"These organizations do know about the checkpoints and that there is a heightened likelihood that they would be apprehended if they brought people or narcotics across the border."

The Border Patrol has been proactive in trying to explain the checkpoints to affected communities.

"We have a mission that we have to conduct," Bates said.

Bates and other agents heard from a largely disgruntled crowd of about 350 Olympic Peninsula residents at a recent meeting at Chimacum High School.

Supervisory Border Patrol Agent Michael Bermudez said the patrol sought to explain that the checkpoints provide "prevention through deterrence."

It was apparently a tough sell. "I wouldn't say it was a hostile crowd, but it was unsupportive of checkpoints. There were people there that no matter what we shared with them, they were not going to feel any different. But I'm sure there were people on the fence who might have been swayed."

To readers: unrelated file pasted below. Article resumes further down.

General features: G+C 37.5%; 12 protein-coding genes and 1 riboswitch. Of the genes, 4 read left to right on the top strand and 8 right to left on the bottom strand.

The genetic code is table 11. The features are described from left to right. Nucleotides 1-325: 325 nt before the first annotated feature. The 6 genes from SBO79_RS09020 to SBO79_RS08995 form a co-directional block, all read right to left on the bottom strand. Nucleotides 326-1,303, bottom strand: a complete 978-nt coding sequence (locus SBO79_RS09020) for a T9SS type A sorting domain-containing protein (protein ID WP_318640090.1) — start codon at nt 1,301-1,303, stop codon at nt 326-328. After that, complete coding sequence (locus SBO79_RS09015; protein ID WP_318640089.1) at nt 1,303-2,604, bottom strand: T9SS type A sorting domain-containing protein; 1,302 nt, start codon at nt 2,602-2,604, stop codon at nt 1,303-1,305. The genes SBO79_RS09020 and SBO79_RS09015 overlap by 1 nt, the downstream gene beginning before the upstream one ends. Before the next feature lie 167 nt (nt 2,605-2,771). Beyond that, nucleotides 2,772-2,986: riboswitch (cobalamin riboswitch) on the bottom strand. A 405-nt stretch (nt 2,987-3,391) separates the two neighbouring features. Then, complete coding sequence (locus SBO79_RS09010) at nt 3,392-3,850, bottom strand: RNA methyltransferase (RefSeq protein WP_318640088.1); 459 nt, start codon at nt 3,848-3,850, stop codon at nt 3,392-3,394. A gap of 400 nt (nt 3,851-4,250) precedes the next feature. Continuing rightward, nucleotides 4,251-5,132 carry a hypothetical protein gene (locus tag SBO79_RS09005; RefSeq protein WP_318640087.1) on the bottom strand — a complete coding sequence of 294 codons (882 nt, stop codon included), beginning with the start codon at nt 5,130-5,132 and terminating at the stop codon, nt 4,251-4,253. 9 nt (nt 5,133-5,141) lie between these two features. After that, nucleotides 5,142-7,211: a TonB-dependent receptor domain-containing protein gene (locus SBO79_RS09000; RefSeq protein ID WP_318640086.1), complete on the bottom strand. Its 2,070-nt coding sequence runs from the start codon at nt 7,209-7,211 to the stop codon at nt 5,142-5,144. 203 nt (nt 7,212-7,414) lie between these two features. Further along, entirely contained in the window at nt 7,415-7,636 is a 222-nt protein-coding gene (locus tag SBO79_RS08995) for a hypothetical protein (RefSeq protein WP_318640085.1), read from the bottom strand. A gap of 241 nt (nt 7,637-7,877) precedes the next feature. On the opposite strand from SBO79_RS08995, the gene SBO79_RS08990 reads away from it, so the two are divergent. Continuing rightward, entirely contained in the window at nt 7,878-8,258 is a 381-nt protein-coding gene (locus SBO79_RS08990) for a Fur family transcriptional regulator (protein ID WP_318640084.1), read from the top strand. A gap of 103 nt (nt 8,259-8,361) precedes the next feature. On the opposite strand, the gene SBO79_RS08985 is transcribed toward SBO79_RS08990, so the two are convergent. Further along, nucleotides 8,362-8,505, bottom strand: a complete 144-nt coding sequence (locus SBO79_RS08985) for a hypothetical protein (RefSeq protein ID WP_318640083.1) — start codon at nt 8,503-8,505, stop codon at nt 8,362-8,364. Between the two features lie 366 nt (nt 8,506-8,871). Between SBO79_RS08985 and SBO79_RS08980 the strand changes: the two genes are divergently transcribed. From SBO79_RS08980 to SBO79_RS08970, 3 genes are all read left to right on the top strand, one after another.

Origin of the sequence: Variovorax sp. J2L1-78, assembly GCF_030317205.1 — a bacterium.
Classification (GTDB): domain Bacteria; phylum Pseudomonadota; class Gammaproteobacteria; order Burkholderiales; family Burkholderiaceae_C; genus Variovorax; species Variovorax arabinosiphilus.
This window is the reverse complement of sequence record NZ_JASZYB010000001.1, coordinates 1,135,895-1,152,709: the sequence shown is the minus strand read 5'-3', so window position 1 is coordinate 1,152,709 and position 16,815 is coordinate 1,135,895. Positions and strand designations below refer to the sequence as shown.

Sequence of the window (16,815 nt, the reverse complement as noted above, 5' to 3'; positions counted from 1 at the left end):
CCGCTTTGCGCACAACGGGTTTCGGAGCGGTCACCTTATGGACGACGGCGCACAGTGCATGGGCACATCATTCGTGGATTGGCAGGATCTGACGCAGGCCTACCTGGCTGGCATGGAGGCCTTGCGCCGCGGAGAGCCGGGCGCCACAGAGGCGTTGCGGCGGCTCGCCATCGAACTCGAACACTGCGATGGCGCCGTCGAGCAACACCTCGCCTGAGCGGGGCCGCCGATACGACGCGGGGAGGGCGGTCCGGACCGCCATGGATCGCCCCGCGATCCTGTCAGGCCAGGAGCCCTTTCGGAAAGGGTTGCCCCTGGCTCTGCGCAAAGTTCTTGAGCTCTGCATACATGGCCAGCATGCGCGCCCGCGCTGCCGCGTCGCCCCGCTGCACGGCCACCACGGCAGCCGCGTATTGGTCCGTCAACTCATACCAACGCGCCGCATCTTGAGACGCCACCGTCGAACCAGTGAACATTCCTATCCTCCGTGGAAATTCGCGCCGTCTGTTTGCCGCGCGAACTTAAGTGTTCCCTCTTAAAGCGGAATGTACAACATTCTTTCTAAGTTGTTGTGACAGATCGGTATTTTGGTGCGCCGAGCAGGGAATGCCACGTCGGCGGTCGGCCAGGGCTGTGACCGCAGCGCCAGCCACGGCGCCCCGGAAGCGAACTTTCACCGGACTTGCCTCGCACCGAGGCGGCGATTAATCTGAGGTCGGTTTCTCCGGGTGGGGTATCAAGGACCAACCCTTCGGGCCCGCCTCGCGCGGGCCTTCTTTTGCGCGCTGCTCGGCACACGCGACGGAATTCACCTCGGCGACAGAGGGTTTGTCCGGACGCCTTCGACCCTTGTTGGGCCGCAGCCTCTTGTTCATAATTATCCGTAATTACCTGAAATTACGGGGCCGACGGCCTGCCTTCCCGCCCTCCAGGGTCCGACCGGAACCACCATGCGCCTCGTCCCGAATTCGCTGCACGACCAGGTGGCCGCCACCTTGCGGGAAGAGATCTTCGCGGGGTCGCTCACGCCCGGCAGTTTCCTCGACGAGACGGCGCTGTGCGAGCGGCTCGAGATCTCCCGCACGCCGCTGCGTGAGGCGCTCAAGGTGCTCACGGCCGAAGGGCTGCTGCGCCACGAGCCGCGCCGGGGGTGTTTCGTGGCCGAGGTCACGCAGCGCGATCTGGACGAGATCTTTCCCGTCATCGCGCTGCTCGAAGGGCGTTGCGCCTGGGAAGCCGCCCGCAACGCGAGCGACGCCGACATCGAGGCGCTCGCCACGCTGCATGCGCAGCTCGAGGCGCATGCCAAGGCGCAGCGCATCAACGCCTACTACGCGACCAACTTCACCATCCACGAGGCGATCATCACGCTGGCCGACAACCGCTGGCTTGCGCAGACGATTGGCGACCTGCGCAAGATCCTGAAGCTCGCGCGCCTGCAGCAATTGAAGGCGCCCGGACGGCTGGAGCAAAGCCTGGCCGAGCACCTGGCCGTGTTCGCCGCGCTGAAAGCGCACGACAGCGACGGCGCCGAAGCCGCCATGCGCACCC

Shankar Narayan, of the American Civil Liberties Union of Washington, was not swayed. "I would say the overwhelming energy in the room was a mood of great concern about the expansion of Border Patrol activities on the Peninsula," Narayan said. "The question in the air was, where does this encroachment on our rights end?"
Narayan said the ACLU is exploring the possibility of filing a lawsuit to stop them.

The Border Patrol is the largest uniformed agency charged with carrying out immigration laws. It is caught in the crossfire of people who oppose laws and policies that result in deportation of undocumented immigrants who are productive members of rural Washington communities.

Danks, for example, said she opposes deporting undocumented Mexicans who have been here for years, working hard and raising children who are American citizens.

The Washington Farm Bureau also has concerns about the roadblocks' impact on agricultural communities.

"We've got these workers and neighbors who are our friends," said Dan Fazio, director of employer services at the Farm Bureau. "At what point does it not feel like America anymore?"
Remember Benjamin Franklin Quote: